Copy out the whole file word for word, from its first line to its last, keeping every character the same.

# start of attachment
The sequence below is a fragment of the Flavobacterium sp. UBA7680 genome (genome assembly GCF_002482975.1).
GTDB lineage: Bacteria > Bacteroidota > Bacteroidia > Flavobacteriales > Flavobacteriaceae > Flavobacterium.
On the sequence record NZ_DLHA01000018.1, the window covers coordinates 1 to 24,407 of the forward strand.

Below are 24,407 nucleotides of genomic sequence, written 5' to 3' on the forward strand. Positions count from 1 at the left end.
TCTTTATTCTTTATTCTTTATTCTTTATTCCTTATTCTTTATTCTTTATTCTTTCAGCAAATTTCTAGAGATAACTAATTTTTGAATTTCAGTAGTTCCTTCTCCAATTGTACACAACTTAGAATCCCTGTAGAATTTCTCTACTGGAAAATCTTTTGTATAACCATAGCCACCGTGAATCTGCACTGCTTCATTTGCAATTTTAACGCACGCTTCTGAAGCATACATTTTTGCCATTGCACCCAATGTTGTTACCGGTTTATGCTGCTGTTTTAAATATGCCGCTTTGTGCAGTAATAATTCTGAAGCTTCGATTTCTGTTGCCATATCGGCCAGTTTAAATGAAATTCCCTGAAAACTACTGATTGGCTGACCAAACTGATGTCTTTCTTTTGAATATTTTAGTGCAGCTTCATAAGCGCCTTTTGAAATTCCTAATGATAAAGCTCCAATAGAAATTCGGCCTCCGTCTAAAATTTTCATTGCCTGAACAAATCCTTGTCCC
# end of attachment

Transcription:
The sequence below is a fragment of the Flavobacterium sp. UBA7680 genome (genome assembly GCF_002482975.1).
GTDB lineage: Bacteria > Bacteroidota > Bacteroidia > Flavobacteriales > Flavobacteriaceae > Flavobacterium.
On the sequence record NZ_DLHA01000018.1, the window covers coordinates 1 to 24,407 of the forward strand.

Below are 24,407 nucleotides of genomic sequence, written 5' to 3' on the forward strand. Positions count from 1 at the left end.
TCTTTATTCTTTATTCTTTATTCTTTATTCCTTATTCTTTATTCTTTATTCTTTCAGCAAATTTCTAGAGATAACTAATTTTTGAATTTCAGTAGTTCCTTCTCCAATTGTACACAACTTAGAATCCCTGTAGAATTTCTCTACTGGAAAATCTTTTGTATAACCATAGCCACCGTGAATCTGCACTGCTTCATTTGCAATTTTAACGCACGCTTCTGAAGCATACATTTTTGCCATTGCACCCAATGTTGTTACCGGTTTATGCTGCTGTTTTAAATATGCCGCTTTGTGCAGTAATAATTCTGAAGCTTCGATTTCTGTTGCCATATCGGCCAGTTTAAATGAAATTCCCTGAAAACTACTGATTGGCTGACCAAACTGATGTCTTTCTTTTGAATATTTTAGTGCAGCTTCATAAGCGCCTTTTGAAATTCCTAATGATAAAGCTCCAATAGAAATTCGGCCTCCGTCTAAAATTTTCATTGCCTGAACAAATCCTTGTCCC